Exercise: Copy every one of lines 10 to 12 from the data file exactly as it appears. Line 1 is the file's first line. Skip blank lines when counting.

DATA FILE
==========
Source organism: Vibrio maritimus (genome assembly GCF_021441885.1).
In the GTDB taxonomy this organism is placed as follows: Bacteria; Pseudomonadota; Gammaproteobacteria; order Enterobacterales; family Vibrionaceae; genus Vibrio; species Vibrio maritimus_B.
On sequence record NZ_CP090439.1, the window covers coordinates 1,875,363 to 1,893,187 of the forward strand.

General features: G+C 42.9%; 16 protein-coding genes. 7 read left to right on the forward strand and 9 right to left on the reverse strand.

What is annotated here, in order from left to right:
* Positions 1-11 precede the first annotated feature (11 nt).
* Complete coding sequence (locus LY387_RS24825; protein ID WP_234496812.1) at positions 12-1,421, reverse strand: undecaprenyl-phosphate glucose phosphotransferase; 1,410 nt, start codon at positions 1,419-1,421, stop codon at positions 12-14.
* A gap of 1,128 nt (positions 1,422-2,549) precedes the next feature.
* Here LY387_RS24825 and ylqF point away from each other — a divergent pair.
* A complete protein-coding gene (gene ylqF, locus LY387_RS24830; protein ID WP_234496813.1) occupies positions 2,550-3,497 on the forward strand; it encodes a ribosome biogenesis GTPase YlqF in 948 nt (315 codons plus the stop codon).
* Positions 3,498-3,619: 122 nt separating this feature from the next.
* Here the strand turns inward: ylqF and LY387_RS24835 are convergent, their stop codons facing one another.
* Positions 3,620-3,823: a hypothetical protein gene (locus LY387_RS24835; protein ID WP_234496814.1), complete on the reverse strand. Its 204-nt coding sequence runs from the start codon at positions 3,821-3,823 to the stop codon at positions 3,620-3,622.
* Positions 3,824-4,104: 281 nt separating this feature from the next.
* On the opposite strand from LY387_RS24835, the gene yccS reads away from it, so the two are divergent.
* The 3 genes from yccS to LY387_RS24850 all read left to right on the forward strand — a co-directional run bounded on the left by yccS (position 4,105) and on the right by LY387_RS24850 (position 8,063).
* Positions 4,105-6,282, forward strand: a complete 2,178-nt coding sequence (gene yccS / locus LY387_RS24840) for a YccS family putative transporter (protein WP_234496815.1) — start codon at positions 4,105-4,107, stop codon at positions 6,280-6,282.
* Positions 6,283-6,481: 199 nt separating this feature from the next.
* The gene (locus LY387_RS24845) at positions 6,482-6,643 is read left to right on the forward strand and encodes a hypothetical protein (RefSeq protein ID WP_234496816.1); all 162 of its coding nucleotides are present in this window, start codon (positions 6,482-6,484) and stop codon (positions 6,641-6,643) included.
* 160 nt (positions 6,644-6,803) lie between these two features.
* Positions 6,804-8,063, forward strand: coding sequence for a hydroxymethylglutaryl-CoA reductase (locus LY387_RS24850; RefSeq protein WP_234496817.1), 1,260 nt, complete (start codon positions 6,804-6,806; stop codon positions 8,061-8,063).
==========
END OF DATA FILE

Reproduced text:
* A complete protein-coding gene (gene ylqF, locus LY387_RS24830; protein ID WP_234496813.1) occupies positions 2,550-3,497 on the forward strand; it encodes a ribosome biogenesis GTPase YlqF in 948 nt (315 codons plus the stop codon).
* Positions 3,498-3,619: 122 nt separating this feature from the next.
* Here the strand turns inward: ylqF and LY387_RS24835 are convergent, their stop codons facing one another.